We’ve been megabusy this week in the Hooch Learning Studio learning about podcasting. 10th Literature/Composition classes from Ms. Harrison, Ms. Garth, Ms. Smith, and Mr. White have participated in a live class podcast using Spreaker, a podcasting platform that allows students to create podcasts through several mediums:
- A web-based application that students can use (helpful in school environments where students can’t download an application like Audacity)
- A downloadable desktop app that works for a PC or Mac.
- Mobile apps for IOS or Android devices
- The ability to upload an audio file a student might record with a tool like GarageBand or Audacity and then upload the file for easy publishing
After some face to face planning with Margaret Garth and then some virtual planning through emails, I began working on the project guide and looking for the best tool to fit our project needs. Though I received many great suggestions from friends in my PLN, I settled upon Spreaker, a tool I discovered on my own. I then began to think about what could I do to introduce Spreaker in a meaningful way to the students.
I decided to actually take on the student research task—students can choose any topic they want, but they will fold the research into the podcast they’ll create. After much waffling about a topic, I became very interested in food deserts and went through the process of presearch, annotating articles and taking some notes, creating my Works Cited list with EasyBib, and then crafting the podcast script. I decided to craft my podcast as an interview with a panel of different experts and individuals impacted by the challenges of food deserts in metropolitan Atlanta. By walking in the students’ shoes, I felt I would be better able to give them some authentic tips and strategies for taking their topic and research to a podcast script and then actual broadcast.
I really enjoyed doing the research (of course, I am a librarian!), but I also loved the creative aspect of folding the research into a podcast script. As I began working through the process of drafting the script, I decided that I would set it up so that students could actually “perform” it as part of a cold read and live broadcast to show them how easy it is to record and publish a podcast with Spreaker. I’ve never done anything quite like that before, but I thought it would be tremendous fun and a great learning experience for all of us. As I worked on drafts and revisions, I found that having students read it aloud with me was a valuable technique for doing traditional sorts of edits but to also “hear” how the podcast might sound and feel with the students. I am thankful for lunch students who graciously agreed to read the script aloud with me!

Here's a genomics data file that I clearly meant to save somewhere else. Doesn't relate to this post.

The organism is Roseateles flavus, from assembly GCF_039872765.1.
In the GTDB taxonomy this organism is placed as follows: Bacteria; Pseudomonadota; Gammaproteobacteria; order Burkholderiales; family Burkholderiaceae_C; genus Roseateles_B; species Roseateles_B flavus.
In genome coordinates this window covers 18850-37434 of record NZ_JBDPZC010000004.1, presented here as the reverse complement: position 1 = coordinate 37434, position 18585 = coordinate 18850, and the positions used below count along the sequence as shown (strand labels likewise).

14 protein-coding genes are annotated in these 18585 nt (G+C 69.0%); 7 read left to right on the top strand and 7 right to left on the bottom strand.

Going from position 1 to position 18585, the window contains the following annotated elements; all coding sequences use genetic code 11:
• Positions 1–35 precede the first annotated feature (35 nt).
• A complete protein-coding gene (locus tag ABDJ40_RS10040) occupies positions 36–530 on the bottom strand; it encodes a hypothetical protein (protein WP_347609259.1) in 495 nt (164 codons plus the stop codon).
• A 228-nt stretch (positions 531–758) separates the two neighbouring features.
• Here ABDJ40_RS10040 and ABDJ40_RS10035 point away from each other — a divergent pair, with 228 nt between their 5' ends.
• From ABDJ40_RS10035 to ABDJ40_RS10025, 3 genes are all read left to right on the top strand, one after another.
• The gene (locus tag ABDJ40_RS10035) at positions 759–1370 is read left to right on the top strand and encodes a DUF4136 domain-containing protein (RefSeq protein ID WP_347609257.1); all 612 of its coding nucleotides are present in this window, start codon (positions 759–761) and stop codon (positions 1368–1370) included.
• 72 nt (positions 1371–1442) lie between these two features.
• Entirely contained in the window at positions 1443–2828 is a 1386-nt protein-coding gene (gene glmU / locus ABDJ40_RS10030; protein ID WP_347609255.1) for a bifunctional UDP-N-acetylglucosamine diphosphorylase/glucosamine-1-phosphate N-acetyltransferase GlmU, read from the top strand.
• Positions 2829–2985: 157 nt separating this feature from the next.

It took the first day to do a little fine tuning with the pacing and order of activities, but the general game plan for the class period was:
- Briefly introduce the research guide.
- Open Spreaker and showcase the cloud-based “DJ Console” and how to use it to record, mix in bumper music, and add sound effects (Spreaker has a copyright friendly library of this multimedia).
- Introduce the podcast script and get volunteers to read parts.
- Prep the audience on how to support their classmates as listeners.
- Discuss the best tips/strategies for approaching the assignment: topic choice, research, text annotations and notes, resources, drafting/revising/rehearsing the script (this page has those slides plus my text set, my Works Cited link, and a PDF of my script).
The whole experience was intense, exhilarating, and tremendous fun! Here are some scenes from the last few days:
You can hear our live productions on this part of the research guide. Some of our broadcasts turned out a little bit better than others due to wireless connectivity issues, figuring out the best placement for students near the Snowball microphone I purchased, and varying levels of voice projections. I am very appreciative to all of the teachers and their students for the opportunity to work with them and engage the classes as well as their positive feedback!
How did you determine which microphone to get? I am interested in doing this with my students but I am worried because we don’t have a whole lot of money to spend on a nice mic.
Hello! I surveyed different friends in my personal learning network. The consensus was that any microphone in the “Snowball” family was the best choice. When I was in Cherokee County Schools, I received one of the premium Snowball microphones as part of my participation in the Teach21/Media 21 district PD program, so I knew the quality was good. I wound up purchasing a lower grade Snowball with my own money through Amazon prime (we have NO microphones as part of our equipment collection at my current school, something I hope to remedy come fall) to have a good quality microphone for the activity. However, I also have a $20 USB headset microphone I purchased several years ago from Radio Shack that does good quality recording, too. Jennifer Lund and I used this brand of microphone for screencasting, and we liked the quality–I think it could work for solo podcasts.
Thanks! I will look into the Snowball mics.
Thank you for all the detailed tips on this!
You are welcome!
Thanks for this great post. I am an elementary school librarian just starting on the podcast journey.
Did you have enough minutes using the FREE Spreaker version? I am going to purchase the snowball mic. Glad to see that my choice was yours as well!
Where did you “publish” your final content? Did spreaker help you convert the files to MP3?
I want to publish on a specific page on my library website.